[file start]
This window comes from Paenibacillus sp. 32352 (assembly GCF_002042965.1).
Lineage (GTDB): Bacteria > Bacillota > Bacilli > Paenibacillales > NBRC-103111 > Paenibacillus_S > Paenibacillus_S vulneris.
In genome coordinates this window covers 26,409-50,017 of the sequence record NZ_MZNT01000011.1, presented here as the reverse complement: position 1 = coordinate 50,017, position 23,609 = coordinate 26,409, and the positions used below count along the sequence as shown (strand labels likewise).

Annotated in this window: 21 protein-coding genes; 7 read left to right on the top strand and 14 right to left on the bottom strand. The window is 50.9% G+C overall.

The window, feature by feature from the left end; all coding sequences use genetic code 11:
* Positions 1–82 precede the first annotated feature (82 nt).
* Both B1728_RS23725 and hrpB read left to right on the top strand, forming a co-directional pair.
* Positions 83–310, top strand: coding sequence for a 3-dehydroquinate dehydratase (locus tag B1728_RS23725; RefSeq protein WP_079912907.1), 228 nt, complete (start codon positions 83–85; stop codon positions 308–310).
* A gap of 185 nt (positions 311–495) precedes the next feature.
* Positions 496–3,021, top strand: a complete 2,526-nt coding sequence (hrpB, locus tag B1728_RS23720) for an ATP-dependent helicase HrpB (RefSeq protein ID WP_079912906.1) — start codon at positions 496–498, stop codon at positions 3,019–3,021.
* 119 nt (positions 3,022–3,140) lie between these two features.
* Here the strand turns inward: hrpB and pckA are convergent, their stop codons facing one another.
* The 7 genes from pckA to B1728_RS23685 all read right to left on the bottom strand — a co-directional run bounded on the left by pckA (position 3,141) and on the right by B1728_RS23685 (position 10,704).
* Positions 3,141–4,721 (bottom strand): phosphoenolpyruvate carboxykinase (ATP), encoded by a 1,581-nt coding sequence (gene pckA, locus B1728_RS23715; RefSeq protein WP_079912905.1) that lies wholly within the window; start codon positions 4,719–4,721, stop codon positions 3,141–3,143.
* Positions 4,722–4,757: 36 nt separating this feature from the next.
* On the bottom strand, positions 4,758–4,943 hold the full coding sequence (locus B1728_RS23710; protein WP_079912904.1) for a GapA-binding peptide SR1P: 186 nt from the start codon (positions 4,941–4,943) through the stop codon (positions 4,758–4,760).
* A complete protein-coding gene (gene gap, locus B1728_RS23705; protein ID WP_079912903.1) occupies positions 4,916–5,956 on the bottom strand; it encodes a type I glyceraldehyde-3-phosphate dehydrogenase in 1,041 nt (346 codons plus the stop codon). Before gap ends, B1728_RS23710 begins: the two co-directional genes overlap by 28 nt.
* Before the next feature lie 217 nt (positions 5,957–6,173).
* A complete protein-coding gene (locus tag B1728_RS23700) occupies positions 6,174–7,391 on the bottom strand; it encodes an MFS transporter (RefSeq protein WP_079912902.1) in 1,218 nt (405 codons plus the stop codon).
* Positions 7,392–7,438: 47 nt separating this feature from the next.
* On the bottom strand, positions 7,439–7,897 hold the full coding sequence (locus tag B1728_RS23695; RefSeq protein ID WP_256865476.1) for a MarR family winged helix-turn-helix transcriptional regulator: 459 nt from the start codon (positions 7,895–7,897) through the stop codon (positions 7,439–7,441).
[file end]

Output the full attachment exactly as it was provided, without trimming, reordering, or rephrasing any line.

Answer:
This window comes from Paenibacillus sp. 32352 (assembly GCF_002042965.1).
Lineage (GTDB): Bacteria > Bacillota > Bacilli > Paenibacillales > NBRC-103111 > Paenibacillus_S > Paenibacillus_S vulneris.
In genome coordinates this window covers 26,409-50,017 of the sequence record NZ_MZNT01000011.1, presented here as the reverse complement: position 1 = coordinate 50,017, position 23,609 = coordinate 26,409, and the positions used below count along the sequence as shown (strand labels likewise).

Annotated in this window: 21 protein-coding genes; 7 read left to right on the top strand and 14 right to left on the bottom strand. The window is 50.9% G+C overall.

The window, feature by feature from the left end; all coding sequences use genetic code 11:
* Positions 1–82 precede the first annotated feature (82 nt).
* Both B1728_RS23725 and hrpB read left to right on the top strand, forming a co-directional pair.
* Positions 83–310, top strand: coding sequence for a 3-dehydroquinate dehydratase (locus tag B1728_RS23725; RefSeq protein WP_079912907.1), 228 nt, complete (start codon positions 83–85; stop codon positions 308–310).
* A gap of 185 nt (positions 311–495) precedes the next feature.
* Positions 496–3,021, top strand: a complete 2,526-nt coding sequence (hrpB, locus tag B1728_RS23720) for an ATP-dependent helicase HrpB (RefSeq protein ID WP_079912906.1) — start codon at positions 496–498, stop codon at positions 3,019–3,021.
* 119 nt (positions 3,022–3,140) lie between these two features.
* Here the strand turns inward: hrpB and pckA are convergent, their stop codons facing one another.
* The 7 genes from pckA to B1728_RS23685 all read right to left on the bottom strand — a co-directional run bounded on the left by pckA (position 3,141) and on the right by B1728_RS23685 (position 10,704).
* Positions 3,141–4,721 (bottom strand): phosphoenolpyruvate carboxykinase (ATP), encoded by a 1,581-nt coding sequence (gene pckA, locus B1728_RS23715; RefSeq protein WP_079912905.1) that lies wholly within the window; start codon positions 4,719–4,721, stop codon positions 3,141–3,143.
* Positions 4,722–4,757: 36 nt separating this feature from the next.
* On the bottom strand, positions 4,758–4,943 hold the full coding sequence (locus B1728_RS23710; protein WP_079912904.1) for a GapA-binding peptide SR1P: 186 nt from the start codon (positions 4,941–4,943) through the stop codon (positions 4,758–4,760).
* A complete protein-coding gene (gene gap, locus B1728_RS23705; protein ID WP_079912903.1) occupies positions 4,916–5,956 on the bottom strand; it encodes a type I glyceraldehyde-3-phosphate dehydrogenase in 1,041 nt (346 codons plus the stop codon). Before gap ends, B1728_RS23710 begins: the two co-directional genes overlap by 28 nt.
* Before the next feature lie 217 nt (positions 5,957–6,173).
* A complete protein-coding gene (locus tag B1728_RS23700) occupies positions 6,174–7,391 on the bottom strand; it encodes an MFS transporter (RefSeq protein WP_079912902.1) in 1,218 nt (405 codons plus the stop codon).
* Positions 7,392–7,438: 47 nt separating this feature from the next.
* On the bottom strand, positions 7,439–7,897 hold the full coding sequence (locus tag B1728_RS23695; RefSeq protein ID WP_256865476.1) for a MarR family winged helix-turn-helix transcriptional regulator: 459 nt from the start codon (positions 7,895–7,897) through the stop codon (positions 7,439–7,441).